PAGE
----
Enjoying spring is going to be difficult this year, but our tipsters know beautiful countryside and gardens where you may well be alone with nature. Please check with each site before travelling; many places are taking decisions on whether to close or remain open on a day-to-day basis.
Winning tip: Lake District bluebells
This spring we may all be looking for more remote places where safe social distancing is easy, and Rannerdale Knotts fits the bill perfectly. In late April, the fellside is carpeted with a truly amazing display of bluebells. There’s a three-mile circular walk from Buttermere village, taking in views of three lakes, waterfalls and higher peaks all around. But the bluebells are the big draw. It’s a photographer’s paradise but visitors are asked not to trample the plants.
Springs in spring, Bedfordshire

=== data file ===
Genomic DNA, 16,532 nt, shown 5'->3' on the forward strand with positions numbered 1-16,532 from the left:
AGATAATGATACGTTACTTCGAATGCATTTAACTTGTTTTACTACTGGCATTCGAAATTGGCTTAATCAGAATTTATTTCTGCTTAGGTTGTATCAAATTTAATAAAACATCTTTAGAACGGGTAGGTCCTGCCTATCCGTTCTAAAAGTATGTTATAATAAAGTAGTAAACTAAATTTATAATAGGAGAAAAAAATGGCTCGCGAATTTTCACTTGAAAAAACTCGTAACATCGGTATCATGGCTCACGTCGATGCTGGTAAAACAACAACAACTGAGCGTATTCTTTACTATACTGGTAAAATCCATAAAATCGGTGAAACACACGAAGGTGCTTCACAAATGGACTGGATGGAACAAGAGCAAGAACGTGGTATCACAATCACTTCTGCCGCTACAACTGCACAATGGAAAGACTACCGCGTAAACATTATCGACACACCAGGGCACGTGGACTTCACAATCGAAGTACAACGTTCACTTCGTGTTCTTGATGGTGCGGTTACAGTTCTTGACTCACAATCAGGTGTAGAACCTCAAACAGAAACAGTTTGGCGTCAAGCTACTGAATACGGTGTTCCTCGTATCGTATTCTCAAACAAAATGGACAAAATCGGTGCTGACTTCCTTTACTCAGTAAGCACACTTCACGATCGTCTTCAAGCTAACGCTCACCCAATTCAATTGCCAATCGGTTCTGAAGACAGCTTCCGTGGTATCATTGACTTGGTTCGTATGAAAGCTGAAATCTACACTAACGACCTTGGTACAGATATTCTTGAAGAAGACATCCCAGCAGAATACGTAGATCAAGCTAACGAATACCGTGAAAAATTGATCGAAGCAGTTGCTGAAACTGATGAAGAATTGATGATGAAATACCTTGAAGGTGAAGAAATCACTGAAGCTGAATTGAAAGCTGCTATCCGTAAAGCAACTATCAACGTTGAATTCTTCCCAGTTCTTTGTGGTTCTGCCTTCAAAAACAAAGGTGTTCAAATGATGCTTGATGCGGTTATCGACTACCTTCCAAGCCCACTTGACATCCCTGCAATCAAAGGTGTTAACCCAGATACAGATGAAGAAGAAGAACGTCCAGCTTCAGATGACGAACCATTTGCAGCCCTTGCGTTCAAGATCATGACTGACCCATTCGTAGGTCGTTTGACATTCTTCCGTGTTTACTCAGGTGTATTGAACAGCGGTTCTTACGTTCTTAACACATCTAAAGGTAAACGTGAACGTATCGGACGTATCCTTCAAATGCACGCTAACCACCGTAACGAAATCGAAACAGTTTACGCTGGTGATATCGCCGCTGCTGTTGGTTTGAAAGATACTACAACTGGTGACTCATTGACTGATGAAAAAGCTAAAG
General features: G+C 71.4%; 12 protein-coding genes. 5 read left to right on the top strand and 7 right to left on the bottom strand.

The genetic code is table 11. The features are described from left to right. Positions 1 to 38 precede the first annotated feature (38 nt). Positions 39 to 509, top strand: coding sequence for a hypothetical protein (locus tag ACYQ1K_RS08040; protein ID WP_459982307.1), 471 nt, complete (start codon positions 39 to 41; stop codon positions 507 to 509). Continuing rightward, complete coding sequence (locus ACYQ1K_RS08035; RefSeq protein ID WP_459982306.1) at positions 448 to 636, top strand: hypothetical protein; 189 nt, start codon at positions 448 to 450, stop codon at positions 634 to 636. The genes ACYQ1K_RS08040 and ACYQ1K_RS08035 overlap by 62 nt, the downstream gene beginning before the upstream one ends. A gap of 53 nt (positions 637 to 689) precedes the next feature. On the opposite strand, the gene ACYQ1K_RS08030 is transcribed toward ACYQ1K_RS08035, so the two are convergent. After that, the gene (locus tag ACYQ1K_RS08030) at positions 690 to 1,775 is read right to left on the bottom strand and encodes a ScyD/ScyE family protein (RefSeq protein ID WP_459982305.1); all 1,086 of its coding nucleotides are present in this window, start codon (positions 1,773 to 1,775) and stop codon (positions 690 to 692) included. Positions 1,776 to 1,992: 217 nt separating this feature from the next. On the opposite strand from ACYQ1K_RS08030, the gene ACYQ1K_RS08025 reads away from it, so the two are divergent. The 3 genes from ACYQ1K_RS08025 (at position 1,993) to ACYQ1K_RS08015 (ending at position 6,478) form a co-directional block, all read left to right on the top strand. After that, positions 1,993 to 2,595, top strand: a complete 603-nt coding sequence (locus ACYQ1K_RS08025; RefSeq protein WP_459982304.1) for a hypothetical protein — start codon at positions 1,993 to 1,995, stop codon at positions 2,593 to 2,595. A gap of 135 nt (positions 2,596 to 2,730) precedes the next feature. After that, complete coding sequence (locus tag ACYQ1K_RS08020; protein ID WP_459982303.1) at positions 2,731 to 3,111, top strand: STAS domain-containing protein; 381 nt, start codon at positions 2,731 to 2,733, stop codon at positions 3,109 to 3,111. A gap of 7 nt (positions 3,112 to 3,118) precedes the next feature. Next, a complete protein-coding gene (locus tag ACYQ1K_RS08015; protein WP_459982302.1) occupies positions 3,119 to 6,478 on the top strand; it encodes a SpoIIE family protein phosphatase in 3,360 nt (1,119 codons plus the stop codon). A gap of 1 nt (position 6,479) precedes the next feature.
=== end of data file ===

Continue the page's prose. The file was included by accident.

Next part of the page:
Part of the Chilterns, the Barton Hills are host to springs that are mentioned in The Pilgrim’s Progress. Water has never stopped flowing and the chalk downland around (a site of special scientific interest) is fantastic and protected as a nature reserve by Natural England. The spring is a lovely place for children to splash around in. You can also scramble up the paths through the woods and try to find Ravensburgh Castle (you’ll need an OS map), an iron age fortification. There is free parking nearby on Old Road, and it’s a 30-minute walk through the countryside from there. As you walk, look out for the spring-flowering pasqueflower, a rarish purple beauty known as the “anemone of Passiontide”. The hills are steep but you don’t have to climb them, though if you do race to the top there are magnificent views. A special, ancient place.
Daffodil delight, Nottinghamshire
Post-industrial Nottinghamshire isn’t the first area spring-seeking plant lovers might think of. Yet a mere half mile from the M1, dreaming in its daffodil-swathed valley, nestles the hidden gem of Felley Priory Gardens. There’s a riot of primulas to enjoyand a little nursery that’s fun to have a nose round.